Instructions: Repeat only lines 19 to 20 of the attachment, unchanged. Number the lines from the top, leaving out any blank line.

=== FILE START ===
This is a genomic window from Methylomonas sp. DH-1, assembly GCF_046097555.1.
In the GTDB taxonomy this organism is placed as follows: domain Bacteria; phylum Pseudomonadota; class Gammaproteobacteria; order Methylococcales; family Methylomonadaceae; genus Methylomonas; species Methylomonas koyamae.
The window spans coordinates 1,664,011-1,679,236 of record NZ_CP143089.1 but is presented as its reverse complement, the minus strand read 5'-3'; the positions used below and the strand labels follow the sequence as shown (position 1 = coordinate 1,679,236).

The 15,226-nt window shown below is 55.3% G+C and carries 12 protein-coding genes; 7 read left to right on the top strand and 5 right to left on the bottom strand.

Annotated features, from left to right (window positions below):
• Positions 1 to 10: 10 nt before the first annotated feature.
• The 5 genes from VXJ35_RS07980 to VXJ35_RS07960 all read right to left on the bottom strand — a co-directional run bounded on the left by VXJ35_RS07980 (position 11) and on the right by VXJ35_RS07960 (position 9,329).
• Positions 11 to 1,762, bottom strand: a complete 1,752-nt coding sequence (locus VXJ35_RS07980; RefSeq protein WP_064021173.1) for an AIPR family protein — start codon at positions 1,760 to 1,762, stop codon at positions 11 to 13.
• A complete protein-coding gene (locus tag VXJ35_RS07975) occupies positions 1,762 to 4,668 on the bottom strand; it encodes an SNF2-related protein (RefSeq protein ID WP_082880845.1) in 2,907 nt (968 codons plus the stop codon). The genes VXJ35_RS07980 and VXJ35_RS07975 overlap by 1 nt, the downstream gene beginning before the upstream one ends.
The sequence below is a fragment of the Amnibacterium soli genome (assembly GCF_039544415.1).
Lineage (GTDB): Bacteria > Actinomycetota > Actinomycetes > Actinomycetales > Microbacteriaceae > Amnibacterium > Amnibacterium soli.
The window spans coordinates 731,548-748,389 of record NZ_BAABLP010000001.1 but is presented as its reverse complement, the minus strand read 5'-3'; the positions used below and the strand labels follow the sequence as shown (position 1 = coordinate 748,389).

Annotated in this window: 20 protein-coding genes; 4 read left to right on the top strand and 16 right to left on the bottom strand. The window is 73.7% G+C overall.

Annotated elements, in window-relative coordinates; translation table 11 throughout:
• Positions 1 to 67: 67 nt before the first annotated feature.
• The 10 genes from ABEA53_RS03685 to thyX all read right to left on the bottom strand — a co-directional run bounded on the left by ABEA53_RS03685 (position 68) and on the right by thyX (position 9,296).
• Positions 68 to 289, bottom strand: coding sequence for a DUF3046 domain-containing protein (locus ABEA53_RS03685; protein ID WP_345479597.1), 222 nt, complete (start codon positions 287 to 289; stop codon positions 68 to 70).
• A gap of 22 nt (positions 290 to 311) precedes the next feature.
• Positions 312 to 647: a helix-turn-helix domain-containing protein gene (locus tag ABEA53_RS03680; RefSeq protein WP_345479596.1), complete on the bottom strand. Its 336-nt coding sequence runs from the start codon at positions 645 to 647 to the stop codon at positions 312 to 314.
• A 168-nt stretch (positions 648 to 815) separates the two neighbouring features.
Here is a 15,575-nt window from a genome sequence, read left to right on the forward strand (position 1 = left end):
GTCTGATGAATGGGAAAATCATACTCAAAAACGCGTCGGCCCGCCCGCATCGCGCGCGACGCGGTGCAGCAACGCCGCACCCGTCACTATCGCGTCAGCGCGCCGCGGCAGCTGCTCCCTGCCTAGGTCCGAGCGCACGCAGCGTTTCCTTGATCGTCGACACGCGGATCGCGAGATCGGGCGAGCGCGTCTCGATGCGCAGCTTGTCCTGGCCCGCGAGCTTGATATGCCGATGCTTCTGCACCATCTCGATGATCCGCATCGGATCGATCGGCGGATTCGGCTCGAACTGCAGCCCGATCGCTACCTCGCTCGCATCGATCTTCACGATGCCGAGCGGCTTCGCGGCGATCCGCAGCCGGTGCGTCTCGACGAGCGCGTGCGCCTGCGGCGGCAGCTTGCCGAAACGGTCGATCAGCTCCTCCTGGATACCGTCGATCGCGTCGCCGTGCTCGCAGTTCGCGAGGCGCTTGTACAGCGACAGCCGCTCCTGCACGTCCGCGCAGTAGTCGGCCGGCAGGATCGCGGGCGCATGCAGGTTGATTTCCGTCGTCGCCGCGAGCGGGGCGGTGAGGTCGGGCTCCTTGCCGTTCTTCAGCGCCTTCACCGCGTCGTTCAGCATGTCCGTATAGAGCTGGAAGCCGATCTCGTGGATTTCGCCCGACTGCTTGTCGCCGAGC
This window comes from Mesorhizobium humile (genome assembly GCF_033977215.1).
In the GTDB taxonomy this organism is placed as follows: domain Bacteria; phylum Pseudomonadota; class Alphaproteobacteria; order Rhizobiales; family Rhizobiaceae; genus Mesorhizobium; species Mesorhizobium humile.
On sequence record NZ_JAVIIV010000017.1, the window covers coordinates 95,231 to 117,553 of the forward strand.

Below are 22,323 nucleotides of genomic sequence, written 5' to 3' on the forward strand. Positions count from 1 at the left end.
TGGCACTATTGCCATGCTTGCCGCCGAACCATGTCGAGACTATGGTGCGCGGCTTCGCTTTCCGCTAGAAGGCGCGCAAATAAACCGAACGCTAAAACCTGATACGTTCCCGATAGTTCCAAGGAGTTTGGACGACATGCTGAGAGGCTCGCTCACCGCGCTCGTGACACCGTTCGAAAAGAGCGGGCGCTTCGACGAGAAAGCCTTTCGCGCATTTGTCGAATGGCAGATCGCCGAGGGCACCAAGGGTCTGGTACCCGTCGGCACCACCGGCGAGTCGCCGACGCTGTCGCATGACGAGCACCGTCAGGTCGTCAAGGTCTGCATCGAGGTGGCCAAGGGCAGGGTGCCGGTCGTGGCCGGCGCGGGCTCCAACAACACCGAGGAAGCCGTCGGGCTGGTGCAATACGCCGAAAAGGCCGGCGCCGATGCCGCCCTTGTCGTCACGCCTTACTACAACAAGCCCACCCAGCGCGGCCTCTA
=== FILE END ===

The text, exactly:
• Positions 312 to 647: a helix-turn-helix domain-containing protein gene (locus tag ABEA53_RS03680; RefSeq protein WP_345479596.1), complete on the bottom strand. Its 336-nt coding sequence runs from the start codon at positions 645 to 647 to the stop codon at positions 312 to 314.
• A 168-nt stretch (positions 648 to 815) separates the two neighbouring features.